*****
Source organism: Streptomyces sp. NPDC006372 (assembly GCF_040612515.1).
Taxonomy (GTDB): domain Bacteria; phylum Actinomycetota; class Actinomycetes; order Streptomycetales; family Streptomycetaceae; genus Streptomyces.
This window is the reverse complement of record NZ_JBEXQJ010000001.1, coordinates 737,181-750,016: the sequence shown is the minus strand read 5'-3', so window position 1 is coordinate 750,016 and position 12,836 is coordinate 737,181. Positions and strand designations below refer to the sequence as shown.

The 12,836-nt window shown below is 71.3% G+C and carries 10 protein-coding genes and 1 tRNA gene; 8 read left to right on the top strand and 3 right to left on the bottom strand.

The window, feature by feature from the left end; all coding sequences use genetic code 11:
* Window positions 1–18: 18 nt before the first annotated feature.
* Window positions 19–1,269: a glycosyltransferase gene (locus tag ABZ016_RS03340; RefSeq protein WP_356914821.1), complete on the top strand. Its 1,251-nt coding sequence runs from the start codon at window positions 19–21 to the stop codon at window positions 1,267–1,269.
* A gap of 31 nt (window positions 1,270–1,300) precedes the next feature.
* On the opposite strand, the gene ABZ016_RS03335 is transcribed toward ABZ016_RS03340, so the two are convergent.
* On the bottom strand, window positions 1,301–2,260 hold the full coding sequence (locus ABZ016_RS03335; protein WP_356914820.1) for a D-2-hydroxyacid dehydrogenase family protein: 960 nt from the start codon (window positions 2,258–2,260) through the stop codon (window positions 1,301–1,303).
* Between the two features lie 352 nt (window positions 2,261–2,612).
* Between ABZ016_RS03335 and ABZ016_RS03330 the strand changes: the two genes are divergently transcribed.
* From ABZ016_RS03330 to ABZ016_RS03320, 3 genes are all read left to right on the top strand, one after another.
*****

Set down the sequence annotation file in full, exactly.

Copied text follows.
Source organism: Streptomyces sp. NPDC006372 (assembly GCF_040612515.1).
Taxonomy (GTDB): domain Bacteria; phylum Actinomycetota; class Actinomycetes; order Streptomycetales; family Streptomycetaceae; genus Streptomyces.
This window is the reverse complement of record NZ_JBEXQJ010000001.1, coordinates 737,181-750,016: the sequence shown is the minus strand read 5'-3', so window position 1 is coordinate 750,016 and position 12,836 is coordinate 737,181. Positions and strand designations below refer to the sequence as shown.

The 12,836-nt window shown below is 71.3% G+C and carries 10 protein-coding genes and 1 tRNA gene; 8 read left to right on the top strand and 3 right to left on the bottom strand.

The window, feature by feature from the left end; all coding sequences use genetic code 11:
* Window positions 1–18: 18 nt before the first annotated feature.
* Window positions 19–1,269: a glycosyltransferase gene (locus tag ABZ016_RS03340; RefSeq protein WP_356914821.1), complete on the top strand. Its 1,251-nt coding sequence runs from the start codon at window positions 19–21 to the stop codon at window positions 1,267–1,269.
* A gap of 31 nt (window positions 1,270–1,300) precedes the next feature.
* On the opposite strand, the gene ABZ016_RS03335 is transcribed toward ABZ016_RS03340, so the two are convergent.
* On the bottom strand, window positions 1,301–2,260 hold the full coding sequence (locus ABZ016_RS03335; protein WP_356914820.1) for a D-2-hydroxyacid dehydrogenase family protein: 960 nt from the start codon (window positions 2,258–2,260) through the stop codon (window positions 1,301–1,303).
* Between the two features lie 352 nt (window positions 2,261–2,612).
* Between ABZ016_RS03335 and ABZ016_RS03330 the strand changes: the two genes are divergently transcribed.
* From ABZ016_RS03330 to ABZ016_RS03320, 3 genes are all read left to right on the top strand, one after another.